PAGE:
An economic analysis identifies, measures, and compares the costs and benefits of alternative interventions [8] to inform decisions about the best use of limited resources. Costs and benefits in economics are not necessarily measured in monetary terms, but policy makers prefer monetary values because they are a comparable common measurement unit. Economic analysis represents an important part of policy and decision-making. Many approaches to economic analyses exist, including cost–benefit, cost-effectiveness, and cost-minimization analyses. However, the cost–benefit analysis (CBA) is considered to be a “gold standard” for economic analysis (both costs and benefits of all options are quantified in monetary terms and compared). This is in contrast with the the cost effectiveness analysis (costs expressed in monetary terms and benefits in non-monetary terms) and with cost-minimization analysis (costs expressed in monetary terms and no attempt to measure benefits) [9].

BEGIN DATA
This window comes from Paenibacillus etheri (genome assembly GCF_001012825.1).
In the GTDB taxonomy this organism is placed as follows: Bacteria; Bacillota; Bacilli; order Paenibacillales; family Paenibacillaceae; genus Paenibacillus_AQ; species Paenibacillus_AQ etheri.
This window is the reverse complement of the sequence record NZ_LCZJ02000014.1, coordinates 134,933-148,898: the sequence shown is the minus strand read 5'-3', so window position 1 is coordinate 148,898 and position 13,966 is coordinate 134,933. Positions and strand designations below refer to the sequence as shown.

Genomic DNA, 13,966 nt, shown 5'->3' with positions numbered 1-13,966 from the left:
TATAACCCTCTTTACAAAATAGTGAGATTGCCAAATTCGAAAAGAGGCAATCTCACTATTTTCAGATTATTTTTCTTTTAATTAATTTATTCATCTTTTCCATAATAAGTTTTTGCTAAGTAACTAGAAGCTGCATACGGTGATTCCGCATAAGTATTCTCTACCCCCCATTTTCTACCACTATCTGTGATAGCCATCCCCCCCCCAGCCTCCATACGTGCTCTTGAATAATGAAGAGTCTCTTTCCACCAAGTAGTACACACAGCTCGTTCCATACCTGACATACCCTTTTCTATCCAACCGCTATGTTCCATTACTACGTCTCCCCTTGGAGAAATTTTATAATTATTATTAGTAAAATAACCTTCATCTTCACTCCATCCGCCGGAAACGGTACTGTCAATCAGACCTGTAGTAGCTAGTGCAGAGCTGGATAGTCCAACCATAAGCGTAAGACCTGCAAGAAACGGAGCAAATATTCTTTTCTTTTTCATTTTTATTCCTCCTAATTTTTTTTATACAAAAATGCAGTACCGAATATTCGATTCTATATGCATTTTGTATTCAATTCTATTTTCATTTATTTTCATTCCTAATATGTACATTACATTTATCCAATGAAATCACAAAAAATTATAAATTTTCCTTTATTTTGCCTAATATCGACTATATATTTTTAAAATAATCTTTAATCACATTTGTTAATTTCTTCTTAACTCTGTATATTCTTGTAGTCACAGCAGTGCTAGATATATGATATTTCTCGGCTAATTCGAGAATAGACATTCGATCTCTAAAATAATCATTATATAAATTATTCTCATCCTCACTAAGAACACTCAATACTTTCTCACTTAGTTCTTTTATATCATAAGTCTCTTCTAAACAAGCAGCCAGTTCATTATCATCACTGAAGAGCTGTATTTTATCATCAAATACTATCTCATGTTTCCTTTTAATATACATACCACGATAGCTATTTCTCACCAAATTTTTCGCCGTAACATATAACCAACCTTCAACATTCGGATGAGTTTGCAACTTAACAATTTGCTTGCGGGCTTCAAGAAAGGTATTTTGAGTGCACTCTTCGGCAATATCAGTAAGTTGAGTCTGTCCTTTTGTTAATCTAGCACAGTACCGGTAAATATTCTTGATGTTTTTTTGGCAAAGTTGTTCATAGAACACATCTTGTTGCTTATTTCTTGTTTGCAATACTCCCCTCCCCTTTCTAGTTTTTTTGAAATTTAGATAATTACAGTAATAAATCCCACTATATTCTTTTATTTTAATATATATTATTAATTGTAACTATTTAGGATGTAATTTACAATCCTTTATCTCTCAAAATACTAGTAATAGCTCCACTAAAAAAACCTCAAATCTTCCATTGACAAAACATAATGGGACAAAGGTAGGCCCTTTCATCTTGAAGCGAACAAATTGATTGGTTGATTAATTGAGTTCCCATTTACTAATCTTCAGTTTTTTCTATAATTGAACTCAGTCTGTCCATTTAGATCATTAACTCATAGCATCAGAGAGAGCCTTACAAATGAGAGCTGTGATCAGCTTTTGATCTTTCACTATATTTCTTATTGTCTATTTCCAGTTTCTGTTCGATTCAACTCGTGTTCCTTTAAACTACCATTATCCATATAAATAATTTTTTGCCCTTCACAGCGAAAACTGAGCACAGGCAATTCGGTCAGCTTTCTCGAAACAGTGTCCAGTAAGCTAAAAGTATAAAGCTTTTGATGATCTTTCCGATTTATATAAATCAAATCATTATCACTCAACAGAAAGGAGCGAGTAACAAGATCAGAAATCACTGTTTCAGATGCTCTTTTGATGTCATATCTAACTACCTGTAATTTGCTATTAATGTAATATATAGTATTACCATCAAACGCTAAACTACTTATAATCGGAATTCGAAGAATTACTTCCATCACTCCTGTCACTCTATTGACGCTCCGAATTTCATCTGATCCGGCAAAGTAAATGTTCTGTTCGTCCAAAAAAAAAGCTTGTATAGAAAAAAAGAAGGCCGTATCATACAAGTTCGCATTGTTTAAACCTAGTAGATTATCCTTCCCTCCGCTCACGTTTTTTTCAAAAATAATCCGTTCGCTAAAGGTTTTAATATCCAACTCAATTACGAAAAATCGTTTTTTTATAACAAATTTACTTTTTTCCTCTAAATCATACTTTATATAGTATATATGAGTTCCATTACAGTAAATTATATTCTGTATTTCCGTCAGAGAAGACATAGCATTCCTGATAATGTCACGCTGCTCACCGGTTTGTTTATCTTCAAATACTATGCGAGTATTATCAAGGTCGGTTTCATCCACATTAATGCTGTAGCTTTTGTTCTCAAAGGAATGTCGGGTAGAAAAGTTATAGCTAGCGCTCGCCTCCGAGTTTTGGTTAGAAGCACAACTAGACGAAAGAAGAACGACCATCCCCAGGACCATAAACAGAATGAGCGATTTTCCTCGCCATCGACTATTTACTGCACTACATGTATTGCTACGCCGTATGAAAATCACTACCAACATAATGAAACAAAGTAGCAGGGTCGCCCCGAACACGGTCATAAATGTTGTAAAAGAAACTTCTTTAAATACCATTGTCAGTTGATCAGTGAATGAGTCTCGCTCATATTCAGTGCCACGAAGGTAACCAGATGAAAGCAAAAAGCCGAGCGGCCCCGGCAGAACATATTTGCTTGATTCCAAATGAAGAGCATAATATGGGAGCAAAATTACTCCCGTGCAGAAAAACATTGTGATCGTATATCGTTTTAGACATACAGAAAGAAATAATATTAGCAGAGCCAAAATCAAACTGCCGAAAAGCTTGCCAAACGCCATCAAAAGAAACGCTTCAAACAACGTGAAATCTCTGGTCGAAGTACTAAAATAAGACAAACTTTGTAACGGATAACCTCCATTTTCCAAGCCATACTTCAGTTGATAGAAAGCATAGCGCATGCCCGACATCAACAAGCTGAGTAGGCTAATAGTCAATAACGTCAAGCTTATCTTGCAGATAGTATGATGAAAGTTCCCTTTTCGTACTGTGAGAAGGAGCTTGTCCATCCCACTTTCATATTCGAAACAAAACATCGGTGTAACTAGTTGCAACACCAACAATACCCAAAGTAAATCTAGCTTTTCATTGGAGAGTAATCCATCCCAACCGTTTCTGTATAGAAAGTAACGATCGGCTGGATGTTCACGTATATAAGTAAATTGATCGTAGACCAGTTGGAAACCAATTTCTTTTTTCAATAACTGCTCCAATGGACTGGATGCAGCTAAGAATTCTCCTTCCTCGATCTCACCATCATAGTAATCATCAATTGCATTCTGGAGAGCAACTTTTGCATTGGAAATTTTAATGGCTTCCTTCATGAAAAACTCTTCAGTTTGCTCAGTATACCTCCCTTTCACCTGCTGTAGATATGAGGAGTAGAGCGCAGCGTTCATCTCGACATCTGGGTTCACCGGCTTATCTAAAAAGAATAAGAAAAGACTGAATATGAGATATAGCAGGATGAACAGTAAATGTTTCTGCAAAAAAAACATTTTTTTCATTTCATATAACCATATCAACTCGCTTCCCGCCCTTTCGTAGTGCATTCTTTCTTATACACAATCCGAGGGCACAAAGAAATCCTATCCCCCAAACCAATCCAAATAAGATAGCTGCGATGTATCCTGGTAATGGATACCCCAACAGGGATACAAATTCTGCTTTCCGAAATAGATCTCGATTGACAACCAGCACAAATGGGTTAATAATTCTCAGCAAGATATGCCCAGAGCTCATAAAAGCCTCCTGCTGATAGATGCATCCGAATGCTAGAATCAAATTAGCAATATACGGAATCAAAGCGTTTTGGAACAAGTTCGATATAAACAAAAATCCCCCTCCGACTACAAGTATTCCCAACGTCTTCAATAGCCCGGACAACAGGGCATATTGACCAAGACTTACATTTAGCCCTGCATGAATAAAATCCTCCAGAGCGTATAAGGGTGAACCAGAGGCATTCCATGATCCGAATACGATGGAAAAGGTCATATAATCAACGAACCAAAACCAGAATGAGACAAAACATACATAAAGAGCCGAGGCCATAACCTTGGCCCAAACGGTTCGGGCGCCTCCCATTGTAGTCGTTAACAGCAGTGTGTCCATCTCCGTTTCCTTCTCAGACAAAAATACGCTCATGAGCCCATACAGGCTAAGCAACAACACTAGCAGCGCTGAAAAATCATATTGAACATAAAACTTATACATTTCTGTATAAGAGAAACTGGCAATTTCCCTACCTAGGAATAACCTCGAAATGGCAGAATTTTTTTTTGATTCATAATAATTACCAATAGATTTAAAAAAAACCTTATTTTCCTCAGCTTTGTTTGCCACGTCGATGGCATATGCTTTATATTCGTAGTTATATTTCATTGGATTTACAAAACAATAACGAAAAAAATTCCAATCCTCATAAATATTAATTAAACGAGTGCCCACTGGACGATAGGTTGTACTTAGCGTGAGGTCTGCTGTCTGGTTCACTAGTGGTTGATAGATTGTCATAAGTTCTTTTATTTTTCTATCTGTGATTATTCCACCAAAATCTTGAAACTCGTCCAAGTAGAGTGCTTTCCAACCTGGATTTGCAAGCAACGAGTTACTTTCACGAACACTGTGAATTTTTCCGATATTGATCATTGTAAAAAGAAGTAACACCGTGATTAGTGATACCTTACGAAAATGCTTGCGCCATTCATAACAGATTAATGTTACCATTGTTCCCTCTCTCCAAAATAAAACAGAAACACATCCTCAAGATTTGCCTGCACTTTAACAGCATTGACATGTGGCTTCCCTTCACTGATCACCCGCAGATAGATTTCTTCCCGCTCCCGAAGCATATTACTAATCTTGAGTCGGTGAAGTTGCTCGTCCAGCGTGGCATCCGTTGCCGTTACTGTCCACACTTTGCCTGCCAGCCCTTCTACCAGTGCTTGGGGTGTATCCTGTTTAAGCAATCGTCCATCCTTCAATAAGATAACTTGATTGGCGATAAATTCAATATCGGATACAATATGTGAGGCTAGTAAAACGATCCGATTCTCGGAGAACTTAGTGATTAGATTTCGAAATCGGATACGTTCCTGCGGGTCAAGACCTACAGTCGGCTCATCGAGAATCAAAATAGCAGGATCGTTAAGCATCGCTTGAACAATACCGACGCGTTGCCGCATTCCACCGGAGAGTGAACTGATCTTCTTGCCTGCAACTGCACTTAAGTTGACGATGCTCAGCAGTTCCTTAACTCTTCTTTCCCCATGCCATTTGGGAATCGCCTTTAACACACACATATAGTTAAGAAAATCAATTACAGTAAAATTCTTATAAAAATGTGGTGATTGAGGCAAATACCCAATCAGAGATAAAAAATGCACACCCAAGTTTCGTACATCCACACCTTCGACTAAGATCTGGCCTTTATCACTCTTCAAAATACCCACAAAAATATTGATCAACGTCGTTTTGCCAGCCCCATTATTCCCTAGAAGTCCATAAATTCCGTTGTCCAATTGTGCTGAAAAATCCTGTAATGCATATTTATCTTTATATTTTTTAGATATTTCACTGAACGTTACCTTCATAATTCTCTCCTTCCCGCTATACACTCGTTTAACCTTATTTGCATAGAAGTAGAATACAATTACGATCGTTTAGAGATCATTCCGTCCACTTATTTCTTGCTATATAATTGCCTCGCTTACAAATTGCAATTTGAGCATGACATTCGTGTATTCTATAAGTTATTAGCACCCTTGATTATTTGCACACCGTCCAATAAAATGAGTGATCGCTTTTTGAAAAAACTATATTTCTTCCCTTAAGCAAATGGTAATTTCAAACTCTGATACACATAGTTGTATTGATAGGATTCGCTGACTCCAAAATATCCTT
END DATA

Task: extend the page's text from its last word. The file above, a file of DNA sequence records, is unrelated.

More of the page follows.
Few examples in the published literature evaluate the equity issues in transport projects using CBA. For example, Jenkins [10] proposed an integrated financial, economic, and distributive analysis with advantages for evaluating both public sector and private sector investments. Specifically, the author identified that the role of stakeholders and how they would be as a consequence of a project was a key component in determining the likelihood of its successful implementation, as well as in motivating authorities to consider redesigning the project so that the impact on stakeholders would be more favorable. The stakeholder analysis, which was undertaken through a comparison of the economic and financial outcomes, provided an identification of the groups that were likely to promote a project, as well as those that would not favor a project. Andersson et al. [11] wrote a report for Involve, the U.K.’s leading public participation charity, where they proposed a consumer focus toolkit to understand the value of engagement by looking at the actual costs and benefits of Stakeholder Engagement. A good quality SE should be carefully designed to fit the purpose, context, and people it is intended for. The benefits could be undermined if engagement is not well planned and implemented. This toolkit shows how to build the case for engagement using monetary terms. Chambwera et al. [12] defined a stakeholder-focused CBA as an extended form of CBA that covered the private sector, public sector, households, and (where appropriate) the environment. An analytical framework was proposed, with four stakeholder groups feeding into the overall decisions about climate change adaptation interventions. The activities considered included stakeholders’ engagement when analyzing the costs/benefits of an intervention, reflecting on the costs/benefits ascribed to different stakeholders in the analysis, and assessing the weight that different stakeholder groups placed on different costs/benefits. Rangarajan et al. [13] highlighted the role of SE in developing sustainable rail infrastructure systems in Missouri, USA. An SE process assessed the impact of stakeholder needs, where data were gathered through interviews, surveys, focus group discussions, and public meetings across the state. The main outcome of this study was that stakeholders were aware of the impact of rail services, as well as knowing about who had easy access to them. Vignetti et al. [14] provided an ex-post evaluation of ten major transport projects co-financed by the European Regional Development Fund and the Cohesion Fund between 2000–2013, located across nine EU member states. The original contribution was represented by a combination of the traditional ex-post CBA with a qualitative analysis. A retrospective CBA quantified the benefits/costs of the projects, then interviews with relevant stakeholders were undertaken in order to reconstruct the project history, discover behavioral patterns, and assess any wider non-quantifiable effects. Pagliara and Di Ruocco [15] contributed to the measurement of the costs and benefits of a participatory activity. Specifically, they integrated the costs and benefits of an SE in a CBA for a high speed rail (HSR), providing a net present value taking into account equity issues.